- 1944 – World War II: Soviet forces captured the city of Tartu on their way to re-establishing their rule in Estonia.
- 1970 – The Popular Front for the Liberation of Palestine (PFLP) hijacked four airliners, landing two of them (pictured) at Dawson's Field in Zarqa, Jordan, and one in Beirut, with the last hijacking attempt foiled.
- 1976 – Soviet pilot Viktor Belenko landed his MiG-25 in Hakodate, Japan, declaring his intention to defect.
- 2007 – The Israeli Air Force carried out an airstrike on a suspected nuclear reactor in the Deir ez-Zor Governorate of Syria.
- 1191 – Third Crusade: Forces under Richard I of England defeated Ayyubid troops under Saladin in Arsuf, present-day Israel.
- 1778 – Anglo-French War: France invaded the island of Dominica (depicted) and captured its British fort before the latter even learned that France had allied with the United States.
- 1901 – With Beijing occupied by foreign troops from the Eight-Nation Alliance, Qing China was forced to sign the Boxer Protocol, an unequal treaty ending the Boxer Rebellion.
- 1999 – Three weeks after an earthquake struck northwestern Turkey, a second earthquake struck Athens, causing Greece and Turkey to initiate "earthquake diplomacy".
- 2004 – Hurricane Ivan made landfall on Grenada and devastated at least 85 percent of buildings on the island.
- 1755 – French and Indian War: Despite being ambushed at the start of the Battle of Lake George, British colonial troops and their Mohawk allies were able to defeat French and Canadien troops and their Indian allies.
- 1831 – William IV and Adelaide of Saxe-Meiningen were crowned king and queen of the United Kingdom of Great Britain and Ireland.
- 1900 – The Great Galveston hurricane, the deadliest disaster in U.S. history, struck Galveston, Texas, with estimated winds of 135 miles per hour (215 km/h) at landfall, killing at least 6,000 people.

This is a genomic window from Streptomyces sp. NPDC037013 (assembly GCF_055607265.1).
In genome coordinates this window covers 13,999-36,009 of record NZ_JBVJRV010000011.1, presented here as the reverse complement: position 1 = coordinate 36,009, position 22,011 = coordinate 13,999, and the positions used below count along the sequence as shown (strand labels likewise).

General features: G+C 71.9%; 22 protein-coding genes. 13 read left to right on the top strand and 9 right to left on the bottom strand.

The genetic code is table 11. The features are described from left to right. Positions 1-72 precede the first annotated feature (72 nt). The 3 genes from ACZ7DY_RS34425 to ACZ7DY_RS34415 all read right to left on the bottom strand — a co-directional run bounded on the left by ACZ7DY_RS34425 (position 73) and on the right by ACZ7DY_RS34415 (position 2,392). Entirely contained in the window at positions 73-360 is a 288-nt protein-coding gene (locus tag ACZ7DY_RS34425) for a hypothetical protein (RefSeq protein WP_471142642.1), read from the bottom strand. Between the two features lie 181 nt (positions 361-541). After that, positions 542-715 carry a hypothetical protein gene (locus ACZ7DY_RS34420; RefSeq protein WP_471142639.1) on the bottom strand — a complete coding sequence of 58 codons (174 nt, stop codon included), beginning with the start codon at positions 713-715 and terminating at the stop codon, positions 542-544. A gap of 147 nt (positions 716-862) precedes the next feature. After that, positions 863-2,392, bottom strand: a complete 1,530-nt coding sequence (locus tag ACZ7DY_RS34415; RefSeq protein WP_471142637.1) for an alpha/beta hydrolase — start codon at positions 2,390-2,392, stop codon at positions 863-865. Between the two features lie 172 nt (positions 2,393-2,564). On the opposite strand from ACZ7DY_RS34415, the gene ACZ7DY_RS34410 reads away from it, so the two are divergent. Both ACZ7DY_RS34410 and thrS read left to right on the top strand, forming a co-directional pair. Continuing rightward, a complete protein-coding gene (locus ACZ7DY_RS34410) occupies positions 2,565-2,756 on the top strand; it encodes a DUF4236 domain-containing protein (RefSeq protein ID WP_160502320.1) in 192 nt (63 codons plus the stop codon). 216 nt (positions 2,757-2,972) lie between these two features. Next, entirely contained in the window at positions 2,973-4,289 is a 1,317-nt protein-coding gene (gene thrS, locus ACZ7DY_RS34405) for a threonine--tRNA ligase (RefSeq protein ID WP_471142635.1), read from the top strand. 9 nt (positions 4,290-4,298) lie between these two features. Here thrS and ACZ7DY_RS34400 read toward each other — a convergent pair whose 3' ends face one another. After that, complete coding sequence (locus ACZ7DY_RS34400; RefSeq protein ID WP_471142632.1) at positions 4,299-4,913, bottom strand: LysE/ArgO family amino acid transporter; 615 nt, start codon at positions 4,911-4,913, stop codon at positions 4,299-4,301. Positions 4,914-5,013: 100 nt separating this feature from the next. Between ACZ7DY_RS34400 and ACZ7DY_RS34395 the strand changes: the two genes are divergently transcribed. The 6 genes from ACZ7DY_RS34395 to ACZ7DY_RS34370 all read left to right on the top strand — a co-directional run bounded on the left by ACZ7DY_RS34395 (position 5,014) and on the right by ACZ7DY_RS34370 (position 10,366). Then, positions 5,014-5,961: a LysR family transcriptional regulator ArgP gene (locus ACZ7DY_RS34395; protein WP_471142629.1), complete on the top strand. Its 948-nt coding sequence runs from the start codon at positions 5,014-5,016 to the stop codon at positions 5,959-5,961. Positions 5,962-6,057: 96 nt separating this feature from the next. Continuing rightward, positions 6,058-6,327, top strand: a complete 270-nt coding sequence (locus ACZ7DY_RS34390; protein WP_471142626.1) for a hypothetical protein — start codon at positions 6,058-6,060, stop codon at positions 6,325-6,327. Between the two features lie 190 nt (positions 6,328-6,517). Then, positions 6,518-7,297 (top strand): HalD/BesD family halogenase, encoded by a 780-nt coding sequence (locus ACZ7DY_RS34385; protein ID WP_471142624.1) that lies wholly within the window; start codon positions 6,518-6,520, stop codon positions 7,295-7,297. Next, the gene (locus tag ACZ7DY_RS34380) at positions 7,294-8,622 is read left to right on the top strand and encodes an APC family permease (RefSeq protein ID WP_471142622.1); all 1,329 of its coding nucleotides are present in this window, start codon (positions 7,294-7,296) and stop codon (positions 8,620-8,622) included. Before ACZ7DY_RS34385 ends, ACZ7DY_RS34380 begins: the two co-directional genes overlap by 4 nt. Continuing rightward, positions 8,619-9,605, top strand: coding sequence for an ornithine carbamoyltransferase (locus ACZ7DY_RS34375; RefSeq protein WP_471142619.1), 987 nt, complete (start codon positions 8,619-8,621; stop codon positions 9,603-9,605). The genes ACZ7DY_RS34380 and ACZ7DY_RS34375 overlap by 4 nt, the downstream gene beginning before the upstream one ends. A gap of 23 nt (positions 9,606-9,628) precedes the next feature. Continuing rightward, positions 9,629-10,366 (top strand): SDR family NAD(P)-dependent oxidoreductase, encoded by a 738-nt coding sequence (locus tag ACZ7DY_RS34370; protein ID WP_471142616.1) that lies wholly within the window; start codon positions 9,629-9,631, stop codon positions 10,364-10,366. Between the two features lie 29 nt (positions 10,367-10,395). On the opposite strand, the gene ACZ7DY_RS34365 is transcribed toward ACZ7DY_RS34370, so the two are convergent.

- 1966 – Queen Elizabeth II opened the Severn Bridge (pictured), suggesting that it marked the dawn of a new economic era for South Wales.
- 1994 – USAir Flight 427 crashed on approach to Pittsburgh International Airport, resulting in 132 deaths and the longest accident investigation in the history of the National Transportation Safety Board.
- 1320 – Byzantine–Latin Wars: Byzantine forces defeated Achaean troops in the Battle of Saint George, taking control of the Arcadia region of Greece.
- 1493 – Ottoman wars in Europe: At the Battle of Krbava Field, a large Croatian army intercepted an Ottoman force returning to the Sanjak of Bosnia, but was defeated.
- 1892 – At the Lick Observatory in California, Edward Emerson Barnard discovered Amalthea (pictured), a moon of Jupiter and the last natural satellite discovered by visual observation.
- 1969 – Allegheny Airlines Flight 853 collided in mid-air with a Piper PA-28 Cherokee flown by a student pilot near Fairland, Indiana, destroying both aeroplanes and killing all 83 occupants of both aircraft.
- 2001 – Ahmad Shah Massoud, leader of the Northern Alliance, was assassinated in Afghanistan.
- 1509 – A strong earthquake occurred in the Sea of Marmara, devastating much of Constantinople and causing at least 1,000 deaths.
- 1547 – Anglo-Scottish Wars: English forces defeated the Scots at the Battle of Pinkie Cleugh near Musselburgh, Lothian, Scotland.
- 1946 – While riding a train to Darjeeling, Sister Teresa Bojaxhiu, later Mother Teresa (pictured), experienced what she later described as "the call within the call", directing her to "leave the convent and help the poor while living among them".
- 1960 – Running barefoot in the marathon event at the Rome Olympics, Abebe Bikila became the first person from sub-Saharan Africa to win an Olympic gold medal.